Ben @ 31
I have to agree with you that it is neither possible to attempt to convince people to become vegetarians. However, as you obviously agree, getting them to cut down to one or two red meat (ruminant) meals a week is a laudable objective. I read that Barry is not a vegetarian and that he occasionally eats red meat, including kangaroo, along with fish, chicken, pork and the very healthy legumes, beans and soy products. I follow the same sort of diet and would encourage anyone to do so as I have lost excess weight and become healthier as a result. A good enough reason, apart from the health of the planet, to persuade most people. I know that Geoff and Peter are committed to the humane treatment of animals and I support and applaud them for their passion.


Permanent pasture where rainfall allows, and sustainably managed rangeland is undoubtedly the most sustainable and humane way to produce meat.

I cannot accept the idea that grain fed, feed lot beef is more environmentally sound, despite the higher methane produced by grass fed animals.

These things do not exist in a vacume, and only looking at the methane produced is not the whole picture.

I feel that the soil disturbance, erosion, land clearing and the double /triple handling involved in grain based meat production create more problems than they solve, and encourages a centalised way of thinking about food production which i just dont feel comfortable with. The recent high fuel costs also make this system unsustainable.

The ideal meat and dairy production system for Australia (in my opinion) is for meat and milk to be produced, processed and consumed in the same area using best practice agriculture for the region. For example in the wheat belt, a lucern and minimum till grain based system, in the semi arid areas a well managed rangeland and fodder tree system, and in the high rainfall and coastal areas a permanent pasture based system.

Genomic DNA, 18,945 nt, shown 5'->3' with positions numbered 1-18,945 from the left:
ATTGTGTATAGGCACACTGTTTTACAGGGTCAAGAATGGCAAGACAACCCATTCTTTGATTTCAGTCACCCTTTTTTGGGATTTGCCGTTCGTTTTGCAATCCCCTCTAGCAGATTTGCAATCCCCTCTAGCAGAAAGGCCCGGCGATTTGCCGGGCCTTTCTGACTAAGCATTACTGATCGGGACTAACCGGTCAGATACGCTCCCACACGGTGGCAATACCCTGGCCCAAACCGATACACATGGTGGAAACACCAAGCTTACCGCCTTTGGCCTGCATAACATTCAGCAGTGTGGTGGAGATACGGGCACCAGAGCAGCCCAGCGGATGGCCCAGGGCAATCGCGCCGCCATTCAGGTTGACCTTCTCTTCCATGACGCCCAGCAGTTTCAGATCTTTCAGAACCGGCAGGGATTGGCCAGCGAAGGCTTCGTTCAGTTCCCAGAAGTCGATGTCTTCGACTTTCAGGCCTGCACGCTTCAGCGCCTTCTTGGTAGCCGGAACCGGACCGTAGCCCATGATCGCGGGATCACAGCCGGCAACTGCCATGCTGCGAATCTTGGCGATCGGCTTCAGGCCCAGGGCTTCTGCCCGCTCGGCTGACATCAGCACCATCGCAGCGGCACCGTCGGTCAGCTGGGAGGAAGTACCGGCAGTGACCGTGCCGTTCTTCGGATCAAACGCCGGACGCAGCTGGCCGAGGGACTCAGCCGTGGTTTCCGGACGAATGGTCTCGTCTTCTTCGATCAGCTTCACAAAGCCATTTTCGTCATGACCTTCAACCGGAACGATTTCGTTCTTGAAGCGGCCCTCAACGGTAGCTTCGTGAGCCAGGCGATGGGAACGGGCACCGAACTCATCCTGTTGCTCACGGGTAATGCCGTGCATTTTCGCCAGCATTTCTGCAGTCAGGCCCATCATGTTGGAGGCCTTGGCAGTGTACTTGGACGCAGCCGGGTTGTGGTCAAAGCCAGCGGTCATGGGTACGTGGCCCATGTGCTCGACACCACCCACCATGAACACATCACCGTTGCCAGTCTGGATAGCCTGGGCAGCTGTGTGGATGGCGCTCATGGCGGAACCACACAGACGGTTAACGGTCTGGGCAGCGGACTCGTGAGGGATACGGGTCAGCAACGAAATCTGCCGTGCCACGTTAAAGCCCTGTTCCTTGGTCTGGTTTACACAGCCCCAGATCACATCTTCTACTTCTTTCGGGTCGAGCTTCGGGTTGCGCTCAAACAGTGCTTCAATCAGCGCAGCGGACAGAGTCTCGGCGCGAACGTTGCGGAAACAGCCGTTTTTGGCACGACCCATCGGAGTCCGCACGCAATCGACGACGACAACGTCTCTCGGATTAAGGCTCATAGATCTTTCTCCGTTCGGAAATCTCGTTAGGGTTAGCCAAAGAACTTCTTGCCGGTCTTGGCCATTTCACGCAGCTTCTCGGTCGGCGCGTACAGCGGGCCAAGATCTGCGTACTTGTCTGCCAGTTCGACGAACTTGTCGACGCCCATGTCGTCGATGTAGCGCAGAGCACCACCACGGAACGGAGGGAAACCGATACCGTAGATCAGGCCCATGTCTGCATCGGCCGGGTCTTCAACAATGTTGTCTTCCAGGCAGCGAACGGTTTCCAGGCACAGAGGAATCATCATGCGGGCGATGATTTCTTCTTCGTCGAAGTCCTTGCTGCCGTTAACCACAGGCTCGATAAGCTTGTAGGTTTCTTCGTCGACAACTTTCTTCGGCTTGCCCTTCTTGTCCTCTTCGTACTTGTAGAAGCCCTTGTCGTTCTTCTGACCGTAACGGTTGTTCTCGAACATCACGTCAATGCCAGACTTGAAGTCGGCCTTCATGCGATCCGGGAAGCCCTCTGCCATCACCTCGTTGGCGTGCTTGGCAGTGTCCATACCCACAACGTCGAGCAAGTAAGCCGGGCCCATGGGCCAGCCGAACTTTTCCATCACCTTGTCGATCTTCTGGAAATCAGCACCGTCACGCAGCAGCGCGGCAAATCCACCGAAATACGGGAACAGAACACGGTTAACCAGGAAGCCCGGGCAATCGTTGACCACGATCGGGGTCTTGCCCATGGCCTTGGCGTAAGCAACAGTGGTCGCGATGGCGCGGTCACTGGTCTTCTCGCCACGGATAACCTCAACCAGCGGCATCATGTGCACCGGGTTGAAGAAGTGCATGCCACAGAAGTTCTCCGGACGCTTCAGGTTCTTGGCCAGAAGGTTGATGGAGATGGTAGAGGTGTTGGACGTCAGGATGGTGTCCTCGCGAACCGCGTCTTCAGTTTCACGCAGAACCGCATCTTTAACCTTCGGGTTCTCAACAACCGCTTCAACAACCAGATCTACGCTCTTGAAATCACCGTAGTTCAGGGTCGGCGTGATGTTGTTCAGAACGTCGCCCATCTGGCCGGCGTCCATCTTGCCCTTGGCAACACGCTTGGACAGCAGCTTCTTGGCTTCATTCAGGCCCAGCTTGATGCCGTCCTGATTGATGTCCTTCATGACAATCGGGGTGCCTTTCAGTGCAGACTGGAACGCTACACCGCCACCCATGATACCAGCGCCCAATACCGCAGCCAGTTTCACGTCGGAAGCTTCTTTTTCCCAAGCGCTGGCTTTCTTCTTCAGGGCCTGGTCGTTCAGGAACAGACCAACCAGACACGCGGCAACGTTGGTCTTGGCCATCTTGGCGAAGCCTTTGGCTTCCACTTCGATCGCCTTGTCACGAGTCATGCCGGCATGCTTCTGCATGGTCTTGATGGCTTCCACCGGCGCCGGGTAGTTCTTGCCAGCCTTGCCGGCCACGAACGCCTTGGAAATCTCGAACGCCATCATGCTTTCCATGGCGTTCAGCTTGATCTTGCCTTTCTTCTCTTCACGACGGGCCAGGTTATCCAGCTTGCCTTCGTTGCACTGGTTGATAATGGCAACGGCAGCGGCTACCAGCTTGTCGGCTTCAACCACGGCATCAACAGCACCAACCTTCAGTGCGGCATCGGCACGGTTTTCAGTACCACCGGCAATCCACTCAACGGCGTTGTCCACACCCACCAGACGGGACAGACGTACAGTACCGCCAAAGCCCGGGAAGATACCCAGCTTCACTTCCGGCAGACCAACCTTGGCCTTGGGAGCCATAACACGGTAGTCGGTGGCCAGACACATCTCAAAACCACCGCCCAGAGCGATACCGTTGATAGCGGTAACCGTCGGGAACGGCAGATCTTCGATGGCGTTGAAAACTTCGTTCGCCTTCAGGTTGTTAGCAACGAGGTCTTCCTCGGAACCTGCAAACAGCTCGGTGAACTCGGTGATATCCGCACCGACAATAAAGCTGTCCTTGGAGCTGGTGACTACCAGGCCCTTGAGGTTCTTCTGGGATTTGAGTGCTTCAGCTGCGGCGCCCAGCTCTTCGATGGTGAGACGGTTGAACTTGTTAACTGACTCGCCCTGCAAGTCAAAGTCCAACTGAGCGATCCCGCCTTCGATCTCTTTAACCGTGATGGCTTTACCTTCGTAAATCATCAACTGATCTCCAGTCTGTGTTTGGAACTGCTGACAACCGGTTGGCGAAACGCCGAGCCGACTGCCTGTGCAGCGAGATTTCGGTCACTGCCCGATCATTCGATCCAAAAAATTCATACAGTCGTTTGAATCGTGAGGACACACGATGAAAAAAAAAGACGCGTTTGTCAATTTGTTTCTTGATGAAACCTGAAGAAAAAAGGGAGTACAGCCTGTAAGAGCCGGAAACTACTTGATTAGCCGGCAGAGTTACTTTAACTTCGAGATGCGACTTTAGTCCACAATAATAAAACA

The meat could then be slaughtered and processed locally, at the nearest regional center, providing more work, minimising transport costs (and minimising animal stress) and keeping money and workers in the local economy.

So from an animal rights perspective, from an economic perspective and a holistic environmental perspective i feel there is no comparison between an intensive, high input, high stress and low quality grain based meat production system and a high quality, low input, low stress, minimum input grass based system, despite this one negative environmental aspect. (methane)

(BTW, Im a ‘nat rat’ (natural resource manager), I live and work in the lower south east of South Australia. My wife manages a dairy farm and has a degree in Ag. production, just in case anyone is wondering what i have based my rather strong opinions on!)


A lot of this stuff seems a bit simplistic to me. On our farm we have a few sheep. When I try to work out the environmental impact of them there are some pluses too. We use the sheep to control weeds and to control growth before our crop comes in and also to crash graze native grasses to keep them in good nick. If we didnt have the sheep to do that we would either have to employ an army of people to hand weed (fat chance)or spend a lot of time on a tractor using up fossil fuels out spraying toxic stuff to kill the weeds or slash the growth in our crop or slashing the native grasses. Plus the sheep provide fertiliser for our crop as well. So we dont buy any fertiliser in.
The weed stuff is important. We cant just leave the mess we have made and think it all might turn out OK. There is a weed wreaking havoc in the same range of hills as us and when it gets going absolutely nothing else will grow at all and its not edible either. If we let that one go there would be no food production at all.